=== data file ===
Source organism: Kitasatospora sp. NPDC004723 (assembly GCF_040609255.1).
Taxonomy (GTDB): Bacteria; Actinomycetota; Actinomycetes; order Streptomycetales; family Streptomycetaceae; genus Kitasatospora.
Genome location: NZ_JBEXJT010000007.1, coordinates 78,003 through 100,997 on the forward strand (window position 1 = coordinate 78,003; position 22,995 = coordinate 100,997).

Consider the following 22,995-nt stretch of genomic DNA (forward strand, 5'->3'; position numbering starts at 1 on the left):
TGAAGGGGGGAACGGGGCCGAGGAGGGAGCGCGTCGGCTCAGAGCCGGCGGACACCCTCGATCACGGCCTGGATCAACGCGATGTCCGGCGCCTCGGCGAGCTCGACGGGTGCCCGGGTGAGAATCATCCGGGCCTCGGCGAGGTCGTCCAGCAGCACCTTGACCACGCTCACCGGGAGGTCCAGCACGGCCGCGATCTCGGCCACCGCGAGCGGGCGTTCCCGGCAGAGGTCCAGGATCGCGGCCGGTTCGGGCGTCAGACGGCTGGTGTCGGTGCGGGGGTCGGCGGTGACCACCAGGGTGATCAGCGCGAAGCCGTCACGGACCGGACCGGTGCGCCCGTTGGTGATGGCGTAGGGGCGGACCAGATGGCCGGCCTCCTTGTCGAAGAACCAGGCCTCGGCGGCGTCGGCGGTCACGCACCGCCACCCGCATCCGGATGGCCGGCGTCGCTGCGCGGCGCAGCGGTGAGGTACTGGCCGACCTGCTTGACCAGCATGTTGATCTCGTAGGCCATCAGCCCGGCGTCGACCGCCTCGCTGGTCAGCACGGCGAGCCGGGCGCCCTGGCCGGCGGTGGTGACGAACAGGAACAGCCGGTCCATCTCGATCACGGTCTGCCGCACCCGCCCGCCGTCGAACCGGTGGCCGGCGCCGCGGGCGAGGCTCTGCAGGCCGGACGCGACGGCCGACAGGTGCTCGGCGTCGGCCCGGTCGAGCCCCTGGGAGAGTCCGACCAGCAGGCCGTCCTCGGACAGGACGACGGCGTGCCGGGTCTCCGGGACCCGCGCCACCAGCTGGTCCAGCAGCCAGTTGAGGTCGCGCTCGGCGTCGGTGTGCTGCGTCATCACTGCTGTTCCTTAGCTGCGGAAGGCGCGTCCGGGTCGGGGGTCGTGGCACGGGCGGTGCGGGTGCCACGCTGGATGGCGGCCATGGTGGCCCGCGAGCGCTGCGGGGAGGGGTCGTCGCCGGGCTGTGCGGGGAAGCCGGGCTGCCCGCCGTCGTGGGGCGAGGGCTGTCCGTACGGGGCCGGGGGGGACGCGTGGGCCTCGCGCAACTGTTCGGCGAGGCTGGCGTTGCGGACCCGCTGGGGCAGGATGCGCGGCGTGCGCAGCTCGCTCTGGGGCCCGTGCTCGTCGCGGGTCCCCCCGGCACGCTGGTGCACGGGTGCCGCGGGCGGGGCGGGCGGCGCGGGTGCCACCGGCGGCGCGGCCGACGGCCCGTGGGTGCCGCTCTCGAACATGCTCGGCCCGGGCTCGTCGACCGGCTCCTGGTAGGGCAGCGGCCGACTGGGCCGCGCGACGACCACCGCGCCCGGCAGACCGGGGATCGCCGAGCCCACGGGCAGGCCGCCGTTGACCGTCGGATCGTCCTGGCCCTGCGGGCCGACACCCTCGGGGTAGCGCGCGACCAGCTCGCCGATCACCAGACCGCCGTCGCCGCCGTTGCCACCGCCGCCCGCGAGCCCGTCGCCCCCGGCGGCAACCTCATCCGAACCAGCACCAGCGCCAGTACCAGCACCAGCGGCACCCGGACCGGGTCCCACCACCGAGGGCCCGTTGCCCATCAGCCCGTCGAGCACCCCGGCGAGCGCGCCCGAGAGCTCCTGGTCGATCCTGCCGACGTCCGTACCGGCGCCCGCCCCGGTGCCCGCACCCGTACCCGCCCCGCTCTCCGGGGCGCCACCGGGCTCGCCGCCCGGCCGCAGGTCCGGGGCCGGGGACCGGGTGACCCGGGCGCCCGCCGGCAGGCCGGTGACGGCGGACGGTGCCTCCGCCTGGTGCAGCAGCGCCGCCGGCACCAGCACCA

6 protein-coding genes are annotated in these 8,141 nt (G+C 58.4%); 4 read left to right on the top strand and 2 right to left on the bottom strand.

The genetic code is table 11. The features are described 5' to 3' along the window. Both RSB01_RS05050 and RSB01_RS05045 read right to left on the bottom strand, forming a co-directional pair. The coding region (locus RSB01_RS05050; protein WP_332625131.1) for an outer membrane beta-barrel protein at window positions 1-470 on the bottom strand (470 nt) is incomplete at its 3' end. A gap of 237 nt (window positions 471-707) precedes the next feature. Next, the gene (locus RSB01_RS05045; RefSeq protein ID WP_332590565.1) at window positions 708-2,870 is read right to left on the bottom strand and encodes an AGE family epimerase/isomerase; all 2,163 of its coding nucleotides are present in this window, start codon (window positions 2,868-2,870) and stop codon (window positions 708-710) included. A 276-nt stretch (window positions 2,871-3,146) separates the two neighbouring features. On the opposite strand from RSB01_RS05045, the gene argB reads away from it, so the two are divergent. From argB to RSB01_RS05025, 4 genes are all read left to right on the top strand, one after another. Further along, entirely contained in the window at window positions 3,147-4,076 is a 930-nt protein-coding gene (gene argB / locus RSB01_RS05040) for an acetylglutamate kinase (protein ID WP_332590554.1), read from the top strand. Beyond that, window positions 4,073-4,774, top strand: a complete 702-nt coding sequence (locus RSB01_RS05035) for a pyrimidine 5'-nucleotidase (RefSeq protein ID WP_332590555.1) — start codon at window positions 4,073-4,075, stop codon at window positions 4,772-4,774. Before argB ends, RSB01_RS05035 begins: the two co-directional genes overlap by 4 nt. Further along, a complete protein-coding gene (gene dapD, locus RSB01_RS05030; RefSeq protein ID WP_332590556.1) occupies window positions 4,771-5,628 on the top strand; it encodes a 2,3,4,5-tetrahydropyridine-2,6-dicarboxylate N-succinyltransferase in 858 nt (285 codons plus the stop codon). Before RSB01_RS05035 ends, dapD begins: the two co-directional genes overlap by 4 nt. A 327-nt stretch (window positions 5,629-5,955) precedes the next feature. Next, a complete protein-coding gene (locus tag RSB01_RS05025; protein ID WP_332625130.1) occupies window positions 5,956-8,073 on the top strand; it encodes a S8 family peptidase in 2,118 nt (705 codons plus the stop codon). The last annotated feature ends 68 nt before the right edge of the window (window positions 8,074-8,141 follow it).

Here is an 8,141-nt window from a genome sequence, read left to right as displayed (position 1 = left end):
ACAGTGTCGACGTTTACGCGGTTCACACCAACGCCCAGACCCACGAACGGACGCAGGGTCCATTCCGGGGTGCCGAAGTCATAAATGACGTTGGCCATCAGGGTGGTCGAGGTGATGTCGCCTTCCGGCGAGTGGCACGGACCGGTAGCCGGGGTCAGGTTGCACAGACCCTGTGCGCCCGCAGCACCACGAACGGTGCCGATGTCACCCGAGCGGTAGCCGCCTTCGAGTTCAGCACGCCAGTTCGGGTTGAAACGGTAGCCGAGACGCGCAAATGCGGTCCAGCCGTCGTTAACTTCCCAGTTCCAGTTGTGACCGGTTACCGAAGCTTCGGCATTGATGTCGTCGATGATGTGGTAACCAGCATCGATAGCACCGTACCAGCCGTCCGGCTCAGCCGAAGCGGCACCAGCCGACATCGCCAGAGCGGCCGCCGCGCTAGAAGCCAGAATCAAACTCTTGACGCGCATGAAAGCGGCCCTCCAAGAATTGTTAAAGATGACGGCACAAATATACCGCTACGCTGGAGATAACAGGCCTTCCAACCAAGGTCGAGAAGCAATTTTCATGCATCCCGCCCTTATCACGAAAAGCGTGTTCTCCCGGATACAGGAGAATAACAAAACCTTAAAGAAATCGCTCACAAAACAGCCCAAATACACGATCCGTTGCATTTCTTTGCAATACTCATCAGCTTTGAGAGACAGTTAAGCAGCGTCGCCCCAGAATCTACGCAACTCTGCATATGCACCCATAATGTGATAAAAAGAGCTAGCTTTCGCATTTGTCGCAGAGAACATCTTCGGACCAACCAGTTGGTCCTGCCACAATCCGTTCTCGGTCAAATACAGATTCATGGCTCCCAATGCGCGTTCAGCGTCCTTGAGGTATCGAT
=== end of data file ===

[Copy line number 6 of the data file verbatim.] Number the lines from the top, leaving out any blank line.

6 protein-coding genes are annotated in these 8,141 nt (G+C 58.4%); 4 read left to right on the top strand and 2 right to left on the bottom strand.